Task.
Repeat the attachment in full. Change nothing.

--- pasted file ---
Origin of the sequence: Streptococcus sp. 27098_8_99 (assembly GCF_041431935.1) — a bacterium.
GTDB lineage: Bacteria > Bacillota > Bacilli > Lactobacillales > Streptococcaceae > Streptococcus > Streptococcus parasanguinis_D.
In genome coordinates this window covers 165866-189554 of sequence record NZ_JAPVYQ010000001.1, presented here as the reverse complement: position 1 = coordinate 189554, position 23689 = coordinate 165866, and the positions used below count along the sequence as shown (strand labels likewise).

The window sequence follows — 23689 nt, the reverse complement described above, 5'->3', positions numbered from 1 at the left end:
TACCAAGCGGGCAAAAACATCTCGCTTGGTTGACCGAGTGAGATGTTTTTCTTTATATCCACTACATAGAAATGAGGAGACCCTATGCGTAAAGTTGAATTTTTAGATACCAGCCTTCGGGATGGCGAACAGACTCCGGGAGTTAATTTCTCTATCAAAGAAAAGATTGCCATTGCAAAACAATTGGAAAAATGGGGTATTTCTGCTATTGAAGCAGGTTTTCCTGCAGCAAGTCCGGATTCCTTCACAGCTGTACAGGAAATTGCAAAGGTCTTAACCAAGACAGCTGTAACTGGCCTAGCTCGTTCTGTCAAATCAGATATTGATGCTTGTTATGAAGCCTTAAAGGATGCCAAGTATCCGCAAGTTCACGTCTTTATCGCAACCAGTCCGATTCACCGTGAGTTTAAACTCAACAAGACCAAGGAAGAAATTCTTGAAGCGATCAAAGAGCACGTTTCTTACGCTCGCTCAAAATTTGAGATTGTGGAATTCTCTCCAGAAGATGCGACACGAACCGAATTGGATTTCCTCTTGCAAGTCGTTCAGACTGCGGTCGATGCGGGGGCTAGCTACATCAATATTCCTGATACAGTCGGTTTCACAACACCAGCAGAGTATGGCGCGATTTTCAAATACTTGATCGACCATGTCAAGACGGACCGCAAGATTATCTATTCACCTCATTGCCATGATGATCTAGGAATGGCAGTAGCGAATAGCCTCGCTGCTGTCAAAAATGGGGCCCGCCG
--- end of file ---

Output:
Origin of the sequence: Streptococcus sp. 27098_8_99 (assembly GCF_041431935.1) — a bacterium.
GTDB lineage: Bacteria > Bacillota > Bacilli > Lactobacillales > Streptococcaceae > Streptococcus > Streptococcus parasanguinis_D.
In genome coordinates this window covers 165866-189554 of sequence record NZ_JAPVYQ010000001.1, presented here as the reverse complement: position 1 = coordinate 189554, position 23689 = coordinate 165866, and the positions used below count along the sequence as shown (strand labels likewise).

The window sequence follows — 23689 nt, the reverse complement described above, 5'->3', positions numbered from 1 at the left end:
TACCAAGCGGGCAAAAACATCTCGCTTGGTTGACCGAGTGAGATGTTTTTCTTTATATCCACTACATAGAAATGAGGAGACCCTATGCGTAAAGTTGAATTTTTAGATACCAGCCTTCGGGATGGCGAACAGACTCCGGGAGTTAATTTCTCTATCAAAGAAAAGATTGCCATTGCAAAACAATTGGAAAAATGGGGTATTTCTGCTATTGAAGCAGGTTTTCCTGCAGCAAGTCCGGATTCCTTCACAGCTGTACAGGAAATTGCAAAGGTCTTAACCAAGACAGCTGTAACTGGCCTAGCTCGTTCTGTCAAATCAGATATTGATGCTTGTTATGAAGCCTTAAAGGATGCCAAGTATCCGCAAGTTCACGTCTTTATCGCAACCAGTCCGATTCACCGTGAGTTTAAACTCAACAAGACCAAGGAAGAAATTCTTGAAGCGATCAAAGAGCACGTTTCTTACGCTCGCTCAAAATTTGAGATTGTGGAATTCTCTCCAGAAGATGCGACACGAACCGAATTGGATTTCCTCTTGCAAGTCGTTCAGACTGCGGTCGATGCGGGGGCTAGCTACATCAATATTCCTGATACAGTCGGTTTCACAACACCAGCAGAGTATGGCGCGATTTTCAAATACTTGATCGACCATGTCAAGACGGACCGCAAGATTATCTATTCACCTCATTGCCATGATGATCTAGGAATGGCAGTAGCGAATAGCCTCGCTGCTGTCAAAAATGGGGCCCGCCG